Good lord, I love that picture…
Surely you’re wondering why I’m defending a months-old YouTube tunester, largely past his prime and destined to confuse our children. All in good time, my friend, all in good time. But first, I need to address the giant, invisible horse in the room.
For those who never liked his poignant performance lambasting the Korean wealthy, I’m convinced you hate “Gangham Style” because it’s popular. I consider myself quite the curmudgeon on this type of thing, but the man screams at butts. I want to pretend that doesn’t make me laugh, but it does. You laughed too, admit it. Let your inner, immature fifth grader run free, contrary to what real fifth graders deserve.
Something about “Gangham Style” is so laughably stupid that it somehow transcends everything it is. It’s a type of campiness that everyone can enjoy and laugh at, regardless of comedic sensibility. The video is also easily (and too frequently) parodied, which extends its shelf life from “week” to “months.” No matter how much you “dislike” it, you cannot say it’s anything less than a phenomenon.
But I’m not here to defend the song. Not interested. Defending “Gangham Style” is, to summon my inner snob, quite droll. Boring. A languid waste of what little talent I possess.
PSY, on the other hand, deserves a defense this week. You saw the headlines, I assume?
Heat is on South Korean rapper Psy for anti-American rap – Washington Post
Viral rapper PSY apologizes for anti-US protests – Chicago Tribune
PSY Apologizes for “Kill Those F–king Yankees” Rap, “Gangnam” Star “Will Forever Be Sorry” – EOnline.com
So yeah, he be in trobbau.
Here’s the backstory. A decade ago, a U.S. military convoy killed two 14-year-old South Korean schoolgirls in a tragic highway accident. The United States, in a move showcasing our profound foreign affairs wisdom, completely acquitted the drivers. Some South Koreans started torching flags and smashing Americana.
Two years later, a South Korean translator was kidnapped and beheaded in Iraq. Since the Iraq war is considered an American hobby of sorts, the anti-American South Koreans decided to reinvigorate their cause with less smashing and more swearing.
So PSY rapped a song titled “Dear American,” which contained some rather inflammatory language… if “inflammatory” meant “styled after teenage psychopaths.” Ah, therefore his name, I get it now.
“Kill those ——- Yankees who have been torturing Iraqi captives
Kill those ——- Yankees who ordered them to torture
Kill their daughters, mothers, daughters-in-law and fathers
Kill them all slowly and painfully”
Yeesh. Maybe it’s poetic in Korean?
So PSY had to release an apology this week. It’s long, so I’ll add some ellipses and delete the entire second paragraph. If you’re really interested, click the link. If not… skip to the picture like you usually do.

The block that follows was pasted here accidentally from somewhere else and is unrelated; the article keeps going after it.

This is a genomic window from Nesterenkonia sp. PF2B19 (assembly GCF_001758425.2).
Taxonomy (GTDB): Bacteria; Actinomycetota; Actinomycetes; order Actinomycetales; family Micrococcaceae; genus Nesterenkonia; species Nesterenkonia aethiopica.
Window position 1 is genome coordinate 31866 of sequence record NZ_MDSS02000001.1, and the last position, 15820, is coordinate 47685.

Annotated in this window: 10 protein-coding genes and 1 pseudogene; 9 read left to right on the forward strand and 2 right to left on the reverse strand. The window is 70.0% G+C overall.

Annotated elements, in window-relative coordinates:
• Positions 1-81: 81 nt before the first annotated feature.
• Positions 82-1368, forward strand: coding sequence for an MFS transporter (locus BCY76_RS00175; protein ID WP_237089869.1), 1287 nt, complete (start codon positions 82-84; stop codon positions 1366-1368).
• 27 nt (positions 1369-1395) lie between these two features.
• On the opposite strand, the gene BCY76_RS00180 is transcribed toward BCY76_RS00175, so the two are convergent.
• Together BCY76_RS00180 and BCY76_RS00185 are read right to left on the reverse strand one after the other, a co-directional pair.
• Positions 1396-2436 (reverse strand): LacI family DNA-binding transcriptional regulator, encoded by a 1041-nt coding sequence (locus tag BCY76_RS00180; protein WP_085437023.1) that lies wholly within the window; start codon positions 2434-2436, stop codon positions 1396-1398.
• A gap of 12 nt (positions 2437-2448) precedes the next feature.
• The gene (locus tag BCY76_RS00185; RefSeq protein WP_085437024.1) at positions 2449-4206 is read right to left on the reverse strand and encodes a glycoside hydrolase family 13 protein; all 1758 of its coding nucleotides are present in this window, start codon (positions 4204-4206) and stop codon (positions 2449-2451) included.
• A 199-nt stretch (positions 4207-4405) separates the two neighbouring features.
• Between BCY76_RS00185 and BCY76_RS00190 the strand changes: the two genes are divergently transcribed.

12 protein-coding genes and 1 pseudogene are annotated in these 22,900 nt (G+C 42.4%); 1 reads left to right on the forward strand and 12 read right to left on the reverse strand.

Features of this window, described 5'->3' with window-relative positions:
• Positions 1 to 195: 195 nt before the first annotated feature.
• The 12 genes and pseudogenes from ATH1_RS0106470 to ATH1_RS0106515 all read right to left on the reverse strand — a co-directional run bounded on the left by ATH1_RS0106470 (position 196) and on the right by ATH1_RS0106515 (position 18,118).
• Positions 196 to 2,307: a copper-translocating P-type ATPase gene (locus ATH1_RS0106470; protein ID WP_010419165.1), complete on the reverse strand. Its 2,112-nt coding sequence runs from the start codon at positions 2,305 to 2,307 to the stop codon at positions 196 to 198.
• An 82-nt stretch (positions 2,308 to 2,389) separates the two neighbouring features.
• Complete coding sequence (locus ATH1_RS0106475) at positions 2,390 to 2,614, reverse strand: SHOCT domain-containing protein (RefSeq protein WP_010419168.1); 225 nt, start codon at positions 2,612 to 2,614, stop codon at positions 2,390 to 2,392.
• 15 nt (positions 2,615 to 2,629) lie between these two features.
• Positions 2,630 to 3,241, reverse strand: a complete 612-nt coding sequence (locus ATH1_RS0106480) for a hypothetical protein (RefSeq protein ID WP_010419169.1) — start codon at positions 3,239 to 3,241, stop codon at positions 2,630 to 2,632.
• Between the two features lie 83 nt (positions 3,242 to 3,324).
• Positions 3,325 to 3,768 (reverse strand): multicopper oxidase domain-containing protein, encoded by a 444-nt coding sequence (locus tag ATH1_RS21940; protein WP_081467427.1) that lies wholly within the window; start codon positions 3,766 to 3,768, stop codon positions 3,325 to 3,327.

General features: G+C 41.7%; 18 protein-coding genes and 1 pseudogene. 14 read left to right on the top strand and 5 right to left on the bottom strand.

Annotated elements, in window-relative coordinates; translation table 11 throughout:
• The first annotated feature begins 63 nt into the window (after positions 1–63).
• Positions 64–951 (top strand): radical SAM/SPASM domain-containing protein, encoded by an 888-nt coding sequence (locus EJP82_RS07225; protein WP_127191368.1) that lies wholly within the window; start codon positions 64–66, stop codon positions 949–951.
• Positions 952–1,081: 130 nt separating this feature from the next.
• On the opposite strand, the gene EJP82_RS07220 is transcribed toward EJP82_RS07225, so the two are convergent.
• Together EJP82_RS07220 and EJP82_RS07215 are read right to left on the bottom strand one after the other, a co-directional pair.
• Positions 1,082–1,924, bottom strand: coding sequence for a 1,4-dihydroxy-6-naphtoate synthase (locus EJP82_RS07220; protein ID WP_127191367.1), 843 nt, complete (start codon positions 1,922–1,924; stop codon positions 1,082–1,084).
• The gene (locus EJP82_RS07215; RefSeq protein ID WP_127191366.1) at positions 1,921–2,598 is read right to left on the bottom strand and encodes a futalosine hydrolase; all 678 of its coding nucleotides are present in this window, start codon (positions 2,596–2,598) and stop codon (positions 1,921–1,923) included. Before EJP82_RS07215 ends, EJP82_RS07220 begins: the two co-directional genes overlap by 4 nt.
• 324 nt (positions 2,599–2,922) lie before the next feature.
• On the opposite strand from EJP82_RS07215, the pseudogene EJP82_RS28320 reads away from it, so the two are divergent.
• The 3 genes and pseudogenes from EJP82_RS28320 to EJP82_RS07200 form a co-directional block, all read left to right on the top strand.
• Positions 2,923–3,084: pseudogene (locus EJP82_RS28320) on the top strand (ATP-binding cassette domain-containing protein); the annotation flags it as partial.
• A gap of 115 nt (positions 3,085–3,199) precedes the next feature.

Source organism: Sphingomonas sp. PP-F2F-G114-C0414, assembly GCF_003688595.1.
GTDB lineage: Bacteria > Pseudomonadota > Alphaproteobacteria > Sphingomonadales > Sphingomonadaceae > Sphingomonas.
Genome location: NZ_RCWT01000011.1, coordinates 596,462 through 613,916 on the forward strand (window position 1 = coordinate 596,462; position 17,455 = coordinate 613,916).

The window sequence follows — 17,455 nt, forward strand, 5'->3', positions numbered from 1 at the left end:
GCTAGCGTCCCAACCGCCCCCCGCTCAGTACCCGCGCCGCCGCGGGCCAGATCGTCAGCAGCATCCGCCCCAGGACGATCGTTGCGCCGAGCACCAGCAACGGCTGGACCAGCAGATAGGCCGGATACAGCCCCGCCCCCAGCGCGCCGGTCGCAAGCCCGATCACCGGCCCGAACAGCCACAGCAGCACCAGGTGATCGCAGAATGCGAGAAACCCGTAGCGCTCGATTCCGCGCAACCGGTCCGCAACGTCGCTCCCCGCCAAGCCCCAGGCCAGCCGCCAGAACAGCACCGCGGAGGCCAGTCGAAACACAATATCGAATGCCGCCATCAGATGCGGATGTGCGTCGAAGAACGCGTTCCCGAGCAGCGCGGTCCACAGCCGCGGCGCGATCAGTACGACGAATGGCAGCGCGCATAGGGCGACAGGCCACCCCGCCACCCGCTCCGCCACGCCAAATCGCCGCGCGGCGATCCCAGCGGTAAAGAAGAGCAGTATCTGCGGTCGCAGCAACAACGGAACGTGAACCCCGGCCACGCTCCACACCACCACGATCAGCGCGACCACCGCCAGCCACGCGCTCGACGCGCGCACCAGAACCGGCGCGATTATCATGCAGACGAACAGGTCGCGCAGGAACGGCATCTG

“As a proud South Korean who was educated in the United States… I understand the sacrifices American servicemen and women have made to protect freedom and democracy… The song I featured on in question from eight years ago — was part of a deeply emotional reaction to the war in Iraq and the killing of two Korean schoolgirls that was part of the overall antiwar sentiment shared by others around the world at that time. While I’m grateful for the freedom to express one’s self, I’ve learned there are limits to what language is appropriate and I’m deeply sorry for how these lyrics could be interpreted. I will forever be sorry for any pain I have caused by those words.”
Hmm. That doesn’t sound like an angry rhetorician, nor does it sound vaguely hypocritical as if his pants were caught round his ankles. It’s actually kinda heartfelt. In my opinion, his defense comes easily.
Firstly, the song was not written by PSY. “Dear American” is a South Korean metal song from a band called N.E.X.T., a group known for political activism. As Max Fisher of the Washington Post writes, “N.E.X.T. is overtly political in a way that PSY is not.”
Really, this comes down to an issue of language. The lyrics of that song are seriously indefensible. PSY has apologized for the lyrics, and he didn’t even write them. He shouldn’t have sang (correction, rapped) them, but it happened during a complex political time period. Now, he just sings (correction, raps) and dances around like a goofball. His goal is to make us smile, and he has done that.
What kind of political activist screams at butts? By the way, I’ve never been prouder of a rhetoric question.
I find the guy easy to forgive. We’ve all done things that make PR difficult, and he had some reasons to rap something really offensive. It didn’t even make news in South Korea when it happened, so it only matters now that he’s international. And it’s not like people are blindly following PSY for his opinions (else we’d see more neon suits). He’s a good, weird guy with good intentions. He’ll survive this… even if he never has another hit like “Gangham Style.” Which is a certainty.
So I say we let him reign as “King of YouTube” for now, until we find an Ethiopian opera star with funny hats. ‘Cause that’s how internet hierarchy works. By stupidity and whim.